Bernie pic

Bernie pic

Saturday, 22 December 2018

Aussie progressives choose long hard roads

Seventy years of Left activism in Australia

Far Left In Australia Since 1945, editors Jon Piccini, Evan Smith and Matthew Worley, Routledge, London and New York, 2019. 
Book review by Bernie Dowling

THIS book, written for popular as well as academic readers, is officially due out next year, so I guess this is a preview rather than a review.
Copies appear to be available now from the publisher’s website
The site does not have a graphic of the cover and I copied the one above from the national library records. The publisher could update with a different cover but I am betting on the banner of the defunct Builder’s Labourers’ Federation – now part of the CMFEU – will fly on the front of this book.
As well as constituting a preview, my musings are largely based on background material and a review of a Beta copy by Wollongong academic Rowan Cahill.
I will stop the equivocations lest I start to appear as incredible as triple-speak lawyer Rudy Giuliani defending Donald Trump.
This book does not regard the Far Left as the inverse of the deservedly maligned Far Right, Cahill tells us in his review. 
Reviewer Rowan Cahill probably could have saved time by saying the 17 contributors have varying degrees of sympathy with the Left.

But, in saying that, Cahill would have lost all the fun of describing the Far Right:

“a gaggle of neo-nazis, fascists etcetera of a thuggish acid-in-your-face kind, racist trolls, a cyberspace of one-person-and-a-dog-flat-earth ‘parties’ that manage to jag the system and gain traction amongst fake news devotees, Christian clappers with heads buried in the Old Testament, and a galaxy of their combinations and ilk.”

On the other hand,

“Far Left refers to the politics, passions, enthusiasms, strategies and formations to the left of the Australian Labor Party (ALP), which, as is evident in this book, and generally speaking, was not Far Left.”

In short, the sort of people I, and perhaps you, engage with on Twitter, including people committed to reforming the Labor Party from within.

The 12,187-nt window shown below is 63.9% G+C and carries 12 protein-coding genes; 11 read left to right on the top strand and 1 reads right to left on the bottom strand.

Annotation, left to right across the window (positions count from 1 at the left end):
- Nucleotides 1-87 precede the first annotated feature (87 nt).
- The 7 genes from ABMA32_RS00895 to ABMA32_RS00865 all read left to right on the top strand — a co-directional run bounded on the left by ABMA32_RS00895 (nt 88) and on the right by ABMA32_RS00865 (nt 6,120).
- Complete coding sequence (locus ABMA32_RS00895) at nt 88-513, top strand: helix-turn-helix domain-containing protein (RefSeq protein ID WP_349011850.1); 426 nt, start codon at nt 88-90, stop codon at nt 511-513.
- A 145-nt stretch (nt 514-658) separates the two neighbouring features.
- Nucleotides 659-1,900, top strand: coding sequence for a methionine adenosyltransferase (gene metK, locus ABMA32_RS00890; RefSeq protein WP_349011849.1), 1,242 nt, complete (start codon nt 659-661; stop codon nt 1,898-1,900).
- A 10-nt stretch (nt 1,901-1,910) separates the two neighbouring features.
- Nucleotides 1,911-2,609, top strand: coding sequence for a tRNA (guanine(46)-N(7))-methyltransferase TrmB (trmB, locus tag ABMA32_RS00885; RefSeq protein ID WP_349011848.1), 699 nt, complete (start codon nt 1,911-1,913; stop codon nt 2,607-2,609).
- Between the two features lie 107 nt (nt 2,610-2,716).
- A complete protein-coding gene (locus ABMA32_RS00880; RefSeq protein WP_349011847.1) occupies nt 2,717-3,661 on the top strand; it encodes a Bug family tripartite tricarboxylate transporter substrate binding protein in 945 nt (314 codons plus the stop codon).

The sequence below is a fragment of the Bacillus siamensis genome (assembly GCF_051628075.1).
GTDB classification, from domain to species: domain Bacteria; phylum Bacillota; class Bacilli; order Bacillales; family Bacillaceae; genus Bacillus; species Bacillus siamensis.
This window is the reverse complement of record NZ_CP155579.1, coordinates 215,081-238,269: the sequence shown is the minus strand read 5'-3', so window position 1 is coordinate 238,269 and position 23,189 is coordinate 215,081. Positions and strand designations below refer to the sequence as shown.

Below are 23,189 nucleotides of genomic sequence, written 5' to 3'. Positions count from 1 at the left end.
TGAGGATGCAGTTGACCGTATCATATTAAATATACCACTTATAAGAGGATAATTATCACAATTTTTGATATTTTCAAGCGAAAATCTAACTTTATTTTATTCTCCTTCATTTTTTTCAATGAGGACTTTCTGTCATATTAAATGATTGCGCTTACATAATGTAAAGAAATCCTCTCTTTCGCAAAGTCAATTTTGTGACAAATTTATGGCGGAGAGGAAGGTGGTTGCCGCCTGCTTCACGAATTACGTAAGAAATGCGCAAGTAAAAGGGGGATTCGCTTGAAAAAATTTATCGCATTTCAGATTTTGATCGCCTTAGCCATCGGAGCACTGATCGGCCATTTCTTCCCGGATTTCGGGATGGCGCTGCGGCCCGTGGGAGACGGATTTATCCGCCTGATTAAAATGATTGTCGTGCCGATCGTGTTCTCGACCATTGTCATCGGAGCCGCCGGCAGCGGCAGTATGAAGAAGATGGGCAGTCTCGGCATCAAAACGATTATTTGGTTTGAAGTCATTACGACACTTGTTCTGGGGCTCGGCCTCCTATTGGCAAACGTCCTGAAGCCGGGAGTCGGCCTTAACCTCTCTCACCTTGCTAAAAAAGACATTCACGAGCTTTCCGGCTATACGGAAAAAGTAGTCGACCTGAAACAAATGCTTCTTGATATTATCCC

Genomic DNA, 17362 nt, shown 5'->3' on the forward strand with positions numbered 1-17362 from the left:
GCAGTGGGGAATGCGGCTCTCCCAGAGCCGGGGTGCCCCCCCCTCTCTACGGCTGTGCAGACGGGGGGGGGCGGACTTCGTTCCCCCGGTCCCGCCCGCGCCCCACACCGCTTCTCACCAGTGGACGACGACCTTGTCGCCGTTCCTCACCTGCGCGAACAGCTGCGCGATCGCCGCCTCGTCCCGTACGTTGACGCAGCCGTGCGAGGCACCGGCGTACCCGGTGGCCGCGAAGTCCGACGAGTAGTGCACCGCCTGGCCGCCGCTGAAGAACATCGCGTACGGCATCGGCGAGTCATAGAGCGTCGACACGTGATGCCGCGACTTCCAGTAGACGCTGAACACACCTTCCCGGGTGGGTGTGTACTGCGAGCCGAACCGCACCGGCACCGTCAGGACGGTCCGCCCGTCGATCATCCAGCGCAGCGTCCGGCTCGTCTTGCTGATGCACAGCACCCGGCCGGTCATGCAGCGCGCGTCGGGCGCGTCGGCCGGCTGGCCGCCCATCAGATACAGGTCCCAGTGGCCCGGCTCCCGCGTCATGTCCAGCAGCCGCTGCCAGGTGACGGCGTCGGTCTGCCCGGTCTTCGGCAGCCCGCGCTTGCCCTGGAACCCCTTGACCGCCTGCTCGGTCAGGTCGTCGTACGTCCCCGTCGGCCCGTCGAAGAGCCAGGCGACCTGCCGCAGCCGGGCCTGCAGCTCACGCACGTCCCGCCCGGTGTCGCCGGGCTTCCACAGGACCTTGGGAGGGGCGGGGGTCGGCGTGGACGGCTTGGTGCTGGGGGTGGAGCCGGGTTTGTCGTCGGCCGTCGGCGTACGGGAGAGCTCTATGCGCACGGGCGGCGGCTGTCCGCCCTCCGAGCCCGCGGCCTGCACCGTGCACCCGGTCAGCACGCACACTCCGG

By now, you will probably have an inkling whether you will like this book but I will provide more encouragement with chapter outlines:

Jon Piccini

·         Introduction : the history of the far left in Australia since 1945 / Jon Piccini, Evan Smith and Matthew Worley
·         Australian communism in crisis, 1956 / Phillip Deery
·         The current of Maoism in the Australian far left / Drew Cottle and Angela Keys
·         Breaking with Moscow : the Communist Party of Australia's new road to socialism / David McKnight
·         The "white Australia" policy must go : the Communist Party of Australia and immigration restriction / Jon Piccini and Evan Smith
·         The far left and the fight for Aboriginal rights : the formation of the Council for Aboriginal Rights (CAR), 1951 / Jennifer Clark [No Capital A for Aboriginal according to details lodged with the national library. I will ask Tweeter Marcia Langton about this].
·         How far left? : negotiating radicalism in Australian anti-nuclear politics in the 1960s / Kyle Harvey
·         1968 in Australia : the student movement and the New Left / Russell Marks
·         Changing consciousness, changing lifestyles : Australia's women liberation, the left and the politics of "personal solutions" / Isobelle Barrett Meyering
·         Black power and white solidarity : the Action Conference on Racism and Education, Brisbane 1972 / Lewis d'Avigdor
·         The Australian left and gay liberation, from 1945 to 2000s / Liz Ross
·         Beating BHP : the Wollongong jobs for women campaign 1980-1991 / Diana Covell
·         Halcyon days? : the Amalgamated Metal Workers' Union and the accord / Elizabeth Humphrys
·         Reading and contesting Germaine Greer and Dennis Altman : the 1970s and beyond / Jon Piccini and Ana Stevenson
·         The cultural front : left cultural activism in the post-war era / Lisa Milner.

NOW that I have performed my reviewing duties I am entitled to a whinge about the prices of books which are likely to be set as university texts. This 286-page book retails for $AU 242 (hardback) $49.99 (paperback) and $67.27 (eBook).
As someone of mature age, if not maturity, I have gone back to university full-time and have to endure the expense of academic texts.

 I know 17 historians contributed to this book but I cannot imagine they would expect much in the way of royalties. Aren’t they supposed to be publishing to garner peer admiration, tenure, a pay rise, or escape from a tiny office near the broom cupboard to a slightly larger room neat the stairwell?
Prices seem exploitative of history students, teachers, and librarians who have to fork out $AU242 for a hardback or $67.27 for an eBook. Any neo-Marxist among the authors must be suitably embarrassed.

My own 300-page history book sells for a mere $AU30

As an eBook, my quasi-historical neo-noir is $AU11.67.
And I cannot make a bunch of history student buy my books. Where’s my placard? I can feel a protest coming. What do we want? Mandatory purchases of Bernie’s books.
You can buy The Far Left In Australia Since 1945 HERE.
Rowan Cahill review was first published in an edited form in Recorder (Newsletter of the Melbourne Labour History Society), Issue No. 293, November 2018, pp. 8-9.

Here is our video to accompany my review: 

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